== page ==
Best Lighting Setups for Vloggers

It may seem that your success in vlogging depends on your ability to master cinematography. In truth, all you actually need is the best lighting setups for vloggers, a tripod or a stable stand equivalent, and a topic about which you are enthusiastic and informed. But first, let’s speak about your lighting setup.

There are a variety of lighting choices for your vlog, but it’s important to remember that ‘one size does not fit all’ when it comes to lighting. You’ll need to know what your lighting options are and how to use these lighting tools in varied places, mobility, weight considerations, and so on unless you’re going to be set up in the EXACT same position EVERY time. Knowledge is a powerful tool!

We’ll go through some fundamental lighting methods and provide some recommendations for lighting equipment to buy in this post. You will have a higher-quality vlog and will be able to grow your fan base with videos that are clearer and more aesthetically attractive if you use these strategies.

1. Lighting with three points

Lighting with three points

Three-point lighting is a lighting technique used in photography and filmmaking that allows the subject to be illuminated from three different angles: backlight, key light, and fill light. These three lights work together to eliminate dark shadows and harsh lighting situations on your subject’s face (which, by the way, is you). Because we’ve all seen films where the subject is either blown out or under-lighted, three-point lighting ensures that the subject is evenly illuminated from every aspect. This is a great arrangement if you intend on filming your videos in a studio – but not so much if you plan on performing solo mobile vlogs.

2. Lighting in the Ring

Lighting in the Ring

Traveling or solitary vloggers are more likely to use ring lighting. It’s simple to set up and offers you a close-up, well-rounded light for your subject matter. You can set up your camera with an independent stand or if you’re on the road, there are portable ring lights that you can attach to your phone. It casts the fewest shadows and is the ideal option if you’re working on a tight budget.

3. Lighting in a softbox

Lighting in a softbox

Using a softbox to help soften your environment is a wonderful idea. When certain types of natural or even studio lighting might produce a strong glare on the subject’s face or the scene, a softbox should be used. The softbox light is diffused, resulting in a soft, even tone on the subject’s face. This is frequently used for documentary filmmaking or interviewing a topic.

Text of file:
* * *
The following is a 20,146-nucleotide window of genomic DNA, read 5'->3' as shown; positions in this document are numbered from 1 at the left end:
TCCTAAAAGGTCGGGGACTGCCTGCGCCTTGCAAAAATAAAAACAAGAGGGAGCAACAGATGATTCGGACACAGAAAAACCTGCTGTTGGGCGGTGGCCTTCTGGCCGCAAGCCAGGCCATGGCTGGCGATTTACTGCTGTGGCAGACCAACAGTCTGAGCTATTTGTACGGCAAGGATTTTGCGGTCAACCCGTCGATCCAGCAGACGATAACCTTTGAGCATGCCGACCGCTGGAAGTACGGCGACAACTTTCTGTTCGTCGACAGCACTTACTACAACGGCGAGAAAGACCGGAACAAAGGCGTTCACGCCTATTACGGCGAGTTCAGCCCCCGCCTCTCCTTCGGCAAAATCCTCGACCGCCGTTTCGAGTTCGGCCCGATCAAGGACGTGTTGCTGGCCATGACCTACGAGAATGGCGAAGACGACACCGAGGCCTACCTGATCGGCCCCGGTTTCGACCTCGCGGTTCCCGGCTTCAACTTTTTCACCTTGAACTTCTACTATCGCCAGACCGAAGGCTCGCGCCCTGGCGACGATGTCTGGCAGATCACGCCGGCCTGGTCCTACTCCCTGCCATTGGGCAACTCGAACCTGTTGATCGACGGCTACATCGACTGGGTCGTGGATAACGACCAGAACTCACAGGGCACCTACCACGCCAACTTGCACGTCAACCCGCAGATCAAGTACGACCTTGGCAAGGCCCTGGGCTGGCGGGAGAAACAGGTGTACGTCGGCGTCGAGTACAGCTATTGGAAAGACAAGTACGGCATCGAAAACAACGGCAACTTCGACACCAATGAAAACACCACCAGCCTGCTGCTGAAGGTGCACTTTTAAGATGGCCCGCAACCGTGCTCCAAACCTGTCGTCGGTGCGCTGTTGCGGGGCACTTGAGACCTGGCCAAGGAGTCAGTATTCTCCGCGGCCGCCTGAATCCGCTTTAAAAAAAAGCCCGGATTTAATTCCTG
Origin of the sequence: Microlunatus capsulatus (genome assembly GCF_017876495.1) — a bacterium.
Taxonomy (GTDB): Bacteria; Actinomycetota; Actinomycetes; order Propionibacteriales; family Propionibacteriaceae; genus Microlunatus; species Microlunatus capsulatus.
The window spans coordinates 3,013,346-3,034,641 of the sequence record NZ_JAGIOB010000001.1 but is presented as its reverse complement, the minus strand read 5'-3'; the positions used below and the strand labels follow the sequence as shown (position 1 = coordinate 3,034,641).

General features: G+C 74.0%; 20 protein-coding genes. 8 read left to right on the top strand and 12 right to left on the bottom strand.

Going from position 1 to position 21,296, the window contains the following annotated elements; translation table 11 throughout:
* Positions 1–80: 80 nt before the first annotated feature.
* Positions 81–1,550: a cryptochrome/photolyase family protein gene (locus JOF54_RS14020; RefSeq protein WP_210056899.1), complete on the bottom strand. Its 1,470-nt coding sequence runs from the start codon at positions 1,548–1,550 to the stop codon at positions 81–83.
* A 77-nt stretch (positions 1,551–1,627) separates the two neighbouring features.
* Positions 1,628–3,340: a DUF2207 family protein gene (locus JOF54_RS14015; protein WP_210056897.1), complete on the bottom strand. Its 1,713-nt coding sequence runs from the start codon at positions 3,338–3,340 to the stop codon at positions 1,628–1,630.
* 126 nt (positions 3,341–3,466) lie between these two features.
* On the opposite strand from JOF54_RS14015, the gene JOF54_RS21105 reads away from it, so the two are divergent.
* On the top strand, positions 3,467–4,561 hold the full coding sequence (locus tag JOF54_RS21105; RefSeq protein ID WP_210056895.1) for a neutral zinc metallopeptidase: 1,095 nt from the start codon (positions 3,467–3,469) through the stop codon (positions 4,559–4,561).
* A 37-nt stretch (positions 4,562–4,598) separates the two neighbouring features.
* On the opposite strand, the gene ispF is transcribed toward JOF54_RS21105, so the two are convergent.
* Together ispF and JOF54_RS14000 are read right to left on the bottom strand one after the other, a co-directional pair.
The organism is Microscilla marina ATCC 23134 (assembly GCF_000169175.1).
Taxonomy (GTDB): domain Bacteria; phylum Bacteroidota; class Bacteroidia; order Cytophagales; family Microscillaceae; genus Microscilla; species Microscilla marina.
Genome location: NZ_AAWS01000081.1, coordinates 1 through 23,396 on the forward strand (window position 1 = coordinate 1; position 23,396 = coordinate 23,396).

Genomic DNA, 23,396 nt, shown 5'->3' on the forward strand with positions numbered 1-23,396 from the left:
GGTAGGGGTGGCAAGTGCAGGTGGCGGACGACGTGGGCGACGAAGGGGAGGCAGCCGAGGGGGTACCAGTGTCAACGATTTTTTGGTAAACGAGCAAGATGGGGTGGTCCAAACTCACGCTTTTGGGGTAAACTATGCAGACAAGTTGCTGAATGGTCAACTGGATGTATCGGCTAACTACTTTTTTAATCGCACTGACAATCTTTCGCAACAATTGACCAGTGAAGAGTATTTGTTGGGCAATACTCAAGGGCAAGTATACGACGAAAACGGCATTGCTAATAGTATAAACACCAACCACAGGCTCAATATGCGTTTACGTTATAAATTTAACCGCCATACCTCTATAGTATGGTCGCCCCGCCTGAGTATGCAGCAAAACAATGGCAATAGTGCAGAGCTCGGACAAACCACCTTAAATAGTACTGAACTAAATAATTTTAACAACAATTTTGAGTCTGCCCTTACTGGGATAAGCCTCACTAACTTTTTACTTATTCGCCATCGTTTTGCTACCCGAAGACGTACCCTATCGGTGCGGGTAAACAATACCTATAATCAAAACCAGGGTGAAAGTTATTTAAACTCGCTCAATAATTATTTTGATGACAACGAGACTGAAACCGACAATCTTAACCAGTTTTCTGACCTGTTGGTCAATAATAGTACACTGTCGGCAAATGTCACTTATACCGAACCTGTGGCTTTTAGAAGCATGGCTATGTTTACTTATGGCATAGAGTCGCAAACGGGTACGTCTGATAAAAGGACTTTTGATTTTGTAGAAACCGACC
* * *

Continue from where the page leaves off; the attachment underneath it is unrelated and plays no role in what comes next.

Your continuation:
4. Use of natural light


Natural lighting, often known as ambient light, doesn’t require much explanation. Any natural light source that alters the brightness of the scene. This may be a room’s overhead lighting, light streaming in from a window onto your scene or subject, or simply being outside without a flash or fill light to change the situation. This is advantageous if you want to travel light with your vlogging gear, but working with only sunlight may be challenging as well because the sun’s highest points during the day produce harsh shadows on the subject’s face. If you’re going to be working with a lot of natural light, learn about the “golden” and “blue” hours of the day so you’ll know when and how to make use of it.

5. Lighting for Umbrellas

Lighting for Umbrellas

Umbrella lighting is a technique for casting indirect light onto a subject. A white umbrella may be used to soften the light reflected on a subject, whereas black and silver umbrellas can be used to intensify the light. Instead of focusing the light directly on the subject, this approach involves shining the light onto the bottom of a reflecting umbrella.

When using a white umbrella, the light is partially absorbed by the umbrella, which then reflects the light back onto the subject in softer tones. Umbrellas in black and silver focus and enhance the light.

6 Lights made of LEDs

Lights made of LEDs

To give your video a more professional appearance, you’ll need to set up a video main/key light. Most YouTube videos use LED lights for this purpose. They might be utilized as your primary lighting source, and they’re usually positioned 45 degrees to either side of your camera. After that, you may assist the primary light with the additional lighting equipment.

The Neewer Dimmable Bi-Color LED is one LED light we recommend for your key light. This device, which comes in the shape of a panel LED light, can create a lot of light. Furthermore, because it is fitted with LED lights, it is robust, implying that it has a long lifespan.

When you come from a studio lighting period where hot, heavy equipment was the norm. You appreciate the advantages of LED lights for video even more. You don’t realize how much easier it is to carry a tiny light kit bag instead of many large bags. or even huge Pelican boxes to safeguard pricey, fragile lighting equipment.

To learn more about interesting exposure photography.

To learn more about cameras and photography visit here.

Add a Comment

Your email address will not be published. Required fields are marked *